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mwebster

Timestamp Behavior

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Greetings,

I've been playing around with the timestamp recently and I'd like to throw out some of my findings to see if they're expected behavior or not.

One issue is that if you call Get Date/Time in Seconds, the minimum interval is ~1ms. Now this is much better than ~2009 where the minimum interval was ~14ms, if I recall correctly. Meaning, even if you call Get Date/Time in Seconds a million times in a second, you only get ~1000 updates.

The other oddities involve converting to double or extended and from double/extended back to timestamp. It seems that when converting to double, at least with a current day timestamp, your resolution is cut off at ~5e-7 (0.5us). This is expected given that you only have so many signficant digits in a double and a lot of them are eaten up by the ~3.4 billion seconds that have elapsed since 7:00PM 12-31-1903 (any story behind that start date, btw?) However, when you convert to extended, you get that same double-level truncation, no extra resolution is gained.

Now, when you convert from a double to a timestamp, you have that same 0.5us step size. When you convert an extended to a timestamp, you get an improved resolution of 2e-10 (0.2ns). However, the internal representation of the timestamp (which, as far as I know, is a 128-bit floating point) allows down to ~5E-20 (this is all modern era with 3.4 billion to the left of the decimal).

One other oddity, if you convert a timestamp to a date-time record instead of an extended number (which gets treated like a double as noted above), you once again get the 2e-10 step size in the fractional second field.

I've tried a few different things to "crack the nut" on a timestamp like flattening to string or changing to variant and back to extended, but I've been unable to figure out how to access the full resolution except via the control face itself.

Attached is one of my experimentation VI's. You can vary the increment size and see where the arrays actually start recording changes.

Ah, one final thing I decided to try, if I take the difference of two time stamps, the resulting double will resolve a difference all the way down to 5e-20, which is about the step size I figured the internal representation would hold.

I would like to be able to uncover the full resolution of the timestamp for various timing functions and circular buffer lookups, but I would like to be able to resolve the math down to, say 100MHz or 1e-8. I guess I can work around this using the fractional part of the date-time record, but it would be nice to be able to just use the timestamps directly without a bunch of intermediary functions.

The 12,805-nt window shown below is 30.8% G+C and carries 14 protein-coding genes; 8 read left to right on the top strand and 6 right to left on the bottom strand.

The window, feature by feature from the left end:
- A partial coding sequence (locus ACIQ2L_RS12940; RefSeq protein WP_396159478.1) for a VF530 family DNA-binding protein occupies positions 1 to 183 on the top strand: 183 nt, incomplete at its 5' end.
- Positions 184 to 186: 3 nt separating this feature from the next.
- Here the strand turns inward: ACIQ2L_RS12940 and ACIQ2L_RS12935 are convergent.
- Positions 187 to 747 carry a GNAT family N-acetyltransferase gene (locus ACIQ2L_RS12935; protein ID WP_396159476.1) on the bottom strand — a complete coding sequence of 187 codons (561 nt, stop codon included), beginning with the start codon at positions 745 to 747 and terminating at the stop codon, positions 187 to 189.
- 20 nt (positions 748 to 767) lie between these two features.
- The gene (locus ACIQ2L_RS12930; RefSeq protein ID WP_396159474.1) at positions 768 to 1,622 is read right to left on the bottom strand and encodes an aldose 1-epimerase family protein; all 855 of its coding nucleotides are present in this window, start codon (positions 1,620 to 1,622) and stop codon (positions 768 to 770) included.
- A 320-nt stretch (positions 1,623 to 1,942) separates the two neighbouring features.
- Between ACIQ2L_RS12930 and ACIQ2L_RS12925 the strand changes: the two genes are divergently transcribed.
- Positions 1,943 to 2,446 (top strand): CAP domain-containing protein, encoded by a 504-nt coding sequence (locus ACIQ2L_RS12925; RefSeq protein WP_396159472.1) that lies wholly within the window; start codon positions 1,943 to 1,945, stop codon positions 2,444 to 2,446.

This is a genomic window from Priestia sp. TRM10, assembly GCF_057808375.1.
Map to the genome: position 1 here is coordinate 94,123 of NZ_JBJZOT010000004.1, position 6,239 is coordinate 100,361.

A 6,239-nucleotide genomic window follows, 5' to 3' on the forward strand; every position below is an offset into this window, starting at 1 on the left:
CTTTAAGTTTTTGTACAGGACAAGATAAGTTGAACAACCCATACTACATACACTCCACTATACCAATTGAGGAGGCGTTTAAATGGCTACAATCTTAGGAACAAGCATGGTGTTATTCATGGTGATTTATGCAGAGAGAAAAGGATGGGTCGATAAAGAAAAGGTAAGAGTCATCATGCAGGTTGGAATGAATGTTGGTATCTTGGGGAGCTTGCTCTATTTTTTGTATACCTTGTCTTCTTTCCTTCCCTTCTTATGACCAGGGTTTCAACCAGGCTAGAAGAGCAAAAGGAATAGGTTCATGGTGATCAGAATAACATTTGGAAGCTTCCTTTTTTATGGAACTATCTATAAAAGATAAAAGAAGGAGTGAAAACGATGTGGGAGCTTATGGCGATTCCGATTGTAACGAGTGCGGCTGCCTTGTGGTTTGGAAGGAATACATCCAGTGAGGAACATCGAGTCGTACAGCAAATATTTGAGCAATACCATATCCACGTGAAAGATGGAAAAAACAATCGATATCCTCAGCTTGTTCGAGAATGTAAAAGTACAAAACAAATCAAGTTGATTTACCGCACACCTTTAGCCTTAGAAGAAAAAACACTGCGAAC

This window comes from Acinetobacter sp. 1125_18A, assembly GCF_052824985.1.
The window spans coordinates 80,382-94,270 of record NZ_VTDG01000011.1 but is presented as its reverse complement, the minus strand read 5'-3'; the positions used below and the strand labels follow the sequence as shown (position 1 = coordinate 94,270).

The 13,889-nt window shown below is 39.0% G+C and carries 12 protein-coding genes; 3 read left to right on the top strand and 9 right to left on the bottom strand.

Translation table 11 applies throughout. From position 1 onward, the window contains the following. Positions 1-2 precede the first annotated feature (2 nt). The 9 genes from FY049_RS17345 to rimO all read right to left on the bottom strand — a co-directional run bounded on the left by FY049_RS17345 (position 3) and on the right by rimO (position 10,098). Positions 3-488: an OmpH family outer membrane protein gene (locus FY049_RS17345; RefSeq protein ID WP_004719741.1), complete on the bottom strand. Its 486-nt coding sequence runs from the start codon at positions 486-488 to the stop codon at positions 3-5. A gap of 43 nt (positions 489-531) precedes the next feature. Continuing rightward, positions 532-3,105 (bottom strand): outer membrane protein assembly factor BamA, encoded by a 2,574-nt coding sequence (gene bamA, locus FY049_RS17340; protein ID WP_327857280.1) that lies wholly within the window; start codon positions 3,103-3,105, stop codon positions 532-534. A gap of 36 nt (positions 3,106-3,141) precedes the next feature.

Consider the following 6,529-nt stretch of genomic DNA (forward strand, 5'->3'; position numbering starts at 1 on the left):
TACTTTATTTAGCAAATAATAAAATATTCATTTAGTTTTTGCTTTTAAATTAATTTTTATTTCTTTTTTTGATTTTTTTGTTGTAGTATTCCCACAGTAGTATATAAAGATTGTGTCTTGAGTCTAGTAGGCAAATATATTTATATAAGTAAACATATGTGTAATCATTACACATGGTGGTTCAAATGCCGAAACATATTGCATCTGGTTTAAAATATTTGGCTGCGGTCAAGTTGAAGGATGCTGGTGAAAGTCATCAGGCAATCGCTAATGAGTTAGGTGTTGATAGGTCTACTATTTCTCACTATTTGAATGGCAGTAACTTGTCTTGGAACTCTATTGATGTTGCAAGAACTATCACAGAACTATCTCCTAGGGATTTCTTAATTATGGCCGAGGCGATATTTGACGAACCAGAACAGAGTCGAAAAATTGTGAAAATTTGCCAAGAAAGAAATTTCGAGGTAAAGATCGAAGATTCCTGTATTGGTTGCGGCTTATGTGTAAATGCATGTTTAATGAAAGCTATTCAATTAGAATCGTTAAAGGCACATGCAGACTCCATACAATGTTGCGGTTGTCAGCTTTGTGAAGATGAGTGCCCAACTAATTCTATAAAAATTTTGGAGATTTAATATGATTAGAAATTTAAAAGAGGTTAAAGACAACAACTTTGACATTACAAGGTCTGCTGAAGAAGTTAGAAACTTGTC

Time Tester.vi

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Some things perhaps you didn't know about the timestamp that may shed some light.

In 2009 it is also 1ms. The 14ms you are talking about is probably that you were using Windows XP where the timeslice was about 15 ms (windows 2000 was ~10ms). .

LabVIEW timestamps are 12 byte (96 bit not 128). The upper 4 bytes are not used and are always zero.

Edited by ShaunR

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Have you seen this post on the NI forums? High Resolution Relative Seconds

It was reported as having an open loop resolution of ~ 1.2u sec

W/R/T resolution of a timestamp, this is documented here: http://www.ni.com/white-paper/7900/en

You might try typcasting the timestamps as arrays of U64 and then performing addition and subtraction on those.

After performing the integer operations, the U64 that represents the fractional seconds can be converted back by multiplying it by 2-64

http://forums.ni.com/t5/LabVIEW/Unable-to-replicate-frations-of-seconds-when-reading-a-timestamp/m-p/2116706#M687792

Edited by Phillip Brooks

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That High Resolution Relative Seconds looks like it could be just what the doctor ordered, but the whole number value appears to be linked, at least on my system, to the millisecond timer. I wonder what it's behavior is at rollover (I'm trying to move away from a millisecond timer based circular buffer now right now because of the headache in handling rollovers).

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You might try typcasting the timestamps as arrays of U64 and then performing addition and subtraction on those.

Technically you ought to typecast it to a cluster of {I64, U64}. The whole seconds element is a signed value allowing for dates prior to the epoch. The fractional seconds though is indeed an unsigned integer.

Indeed not all of the precision of the U64 is used, however this is likely a function of the timing source resolution not the format itself. My virtual machine here only reports significance in the highest three bytes, though I seem to remember my main desktop reported four bytes of resolution...

Phillip is correct in that the format is technically capable of a time resolution of 2^-64 = 5.4 x 10^-20 s = 54 zs. You'll be hard-pressed to find hardware that can pull off precision like that for quite some time.